FDA conducts approximately 500 inspections per year in China with the majority of these inspections being for drugs, foods and medical devices. The FDA is not currently conducting inspections in China due to the State Department warning advising against travel to China. For the month of February, the FDA identified all scheduled inspections in China, and they were either postponed or the agency was able to utilize other information to inform decisions allowing the products to enter our U.S. market. FDA has announced that the majority of routine surveillance inspections in China scheduled for March are for medical products and at this time are expected to be conducted at a later date.
The FDA Fraud Team monitors on-line products promoted with claims to prevent, treat, mitigate or cure 19-nCoV (or coronavirus, in general). FDA established a cross-agency task force dedicated to closely monitoring for fraudulent products and false product claims related to COVID-19 and has already reached out to major retailers to ask for their help in monitoring their online marketplaces for fraudulent products with coronavirus and other pathogen claims.
At this time, the FDA continues to review products imported from China using its routine import process and has not determined that additional measures are needed to protect public health. If necessary, the agency can increased import screening and foreign manufacturers importing into the U.S. should be aware of this potential risk.
More details in our three-part series the FDA’s efforts to address a number of important public health issues, including product safety (Part I), monitoring supply chain disruptions (Part II), and supporting emergency efforts to diagnose and treat the disease (Part III).
Pharmacogenetic testing is a type of genetic test that in some instances can predict how a person will respond to specific medications. Thus, this type of testing offers promise for informing the selection or dosing of some medications for certain individuals. When there is sufficient scientific evidence demonstrating a relationship between how a person’s genes may impact their metabolism of a drug or how they may respond to the drug, this information can be useful for health care providers. However, for many medications, there is not sufficient scientific evidence to support using pharmacogenetic test results to inform prescribing decisions.
In a 2018 safety communication, FDA warned the public about the FDA’s concerns with firms offering genetic tests making claims about how to use the genetic test results to manage medication treatment that are not supported by recommendations in the FDA-approved drug labeling or other scientific evidence. FDA considers this a public health concerns because clinicians order tests to help them and their patients make better informed decisions.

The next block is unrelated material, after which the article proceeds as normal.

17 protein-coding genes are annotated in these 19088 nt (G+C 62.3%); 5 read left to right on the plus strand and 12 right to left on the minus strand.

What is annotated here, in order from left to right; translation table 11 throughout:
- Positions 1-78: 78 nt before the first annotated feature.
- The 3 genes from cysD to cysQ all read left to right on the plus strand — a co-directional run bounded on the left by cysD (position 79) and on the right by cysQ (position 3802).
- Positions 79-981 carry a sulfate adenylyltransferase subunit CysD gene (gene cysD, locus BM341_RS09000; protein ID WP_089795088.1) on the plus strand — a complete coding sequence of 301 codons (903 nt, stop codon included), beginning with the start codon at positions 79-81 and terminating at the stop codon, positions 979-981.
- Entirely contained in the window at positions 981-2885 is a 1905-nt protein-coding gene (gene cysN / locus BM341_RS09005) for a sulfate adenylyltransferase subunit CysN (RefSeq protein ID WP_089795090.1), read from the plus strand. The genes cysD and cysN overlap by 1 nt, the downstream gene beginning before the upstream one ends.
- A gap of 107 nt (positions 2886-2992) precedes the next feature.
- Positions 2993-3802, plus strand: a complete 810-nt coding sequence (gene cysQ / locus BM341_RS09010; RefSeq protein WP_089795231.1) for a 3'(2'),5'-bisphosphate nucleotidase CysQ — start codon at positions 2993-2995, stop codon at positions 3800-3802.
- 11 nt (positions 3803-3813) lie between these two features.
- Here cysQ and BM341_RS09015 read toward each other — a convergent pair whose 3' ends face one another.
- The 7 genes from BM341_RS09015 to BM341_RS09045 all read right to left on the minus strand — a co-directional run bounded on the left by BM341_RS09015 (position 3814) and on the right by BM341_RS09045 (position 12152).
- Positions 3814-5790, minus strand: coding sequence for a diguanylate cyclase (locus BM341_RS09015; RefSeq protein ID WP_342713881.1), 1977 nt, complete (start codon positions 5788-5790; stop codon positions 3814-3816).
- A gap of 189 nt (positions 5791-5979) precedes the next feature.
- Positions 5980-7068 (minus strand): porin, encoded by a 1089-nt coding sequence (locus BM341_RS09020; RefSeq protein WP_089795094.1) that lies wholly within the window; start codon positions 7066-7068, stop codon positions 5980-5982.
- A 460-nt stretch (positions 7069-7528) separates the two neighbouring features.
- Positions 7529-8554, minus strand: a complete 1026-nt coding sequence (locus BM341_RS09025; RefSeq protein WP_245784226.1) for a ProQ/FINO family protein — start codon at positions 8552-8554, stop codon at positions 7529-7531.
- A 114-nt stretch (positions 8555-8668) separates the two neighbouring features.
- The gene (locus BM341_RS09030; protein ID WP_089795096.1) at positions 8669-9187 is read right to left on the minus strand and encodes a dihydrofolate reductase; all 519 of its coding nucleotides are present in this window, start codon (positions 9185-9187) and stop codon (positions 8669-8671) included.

Many pharmacogenetic tests are being offered as laboratory developed tests (LDTs). For many years, FDA has, in an exercise of enforcement discretion, generally not enforced applicable regulatory requirements for LDTs, such as premarket review. The FDA developed its existing approach to LDT enforcement decades ago, when the field of LDTs was much different, and often relied on simpler technologies in local settings. FDA noted in its press release: “FDA should not and cannot stand idly by when safety issues arise. Consistent with our mission to protect and promote public health, we believe it is important to take steps now to help ensure that claims being made for pharmacogenetic tests offered today are grounded in sound science to avoid inappropriate management of patients’ medications—and to do so through approaches that both protect patients and advance the development of analytically and clinically validated pharmacogenetic tests.”
To address these concerns, FDA has introduced a unique collaboration between the FDA’s Center for Devices and Radiological Health and Center for Drug Evaluation and Research intended to provide the agency’s view of the state of the current science in pharmacogenetics. FDA’s new web-based resource includes a table that describes some of the gene-drug interactions for which the Agency believes there is sufficient scientific evidence to support the described associations between certain genetic variants, or genetic variant-inferred phenotypes, and altered drug metabolism, and in certain cases, differential therapeutic effects, including differences in risks of adverse events. What FDA has not indicated is how this public resource will affect existing pharmacogenetic products in the marketplace or how FDA will consider new information to be added to or compared against this public database.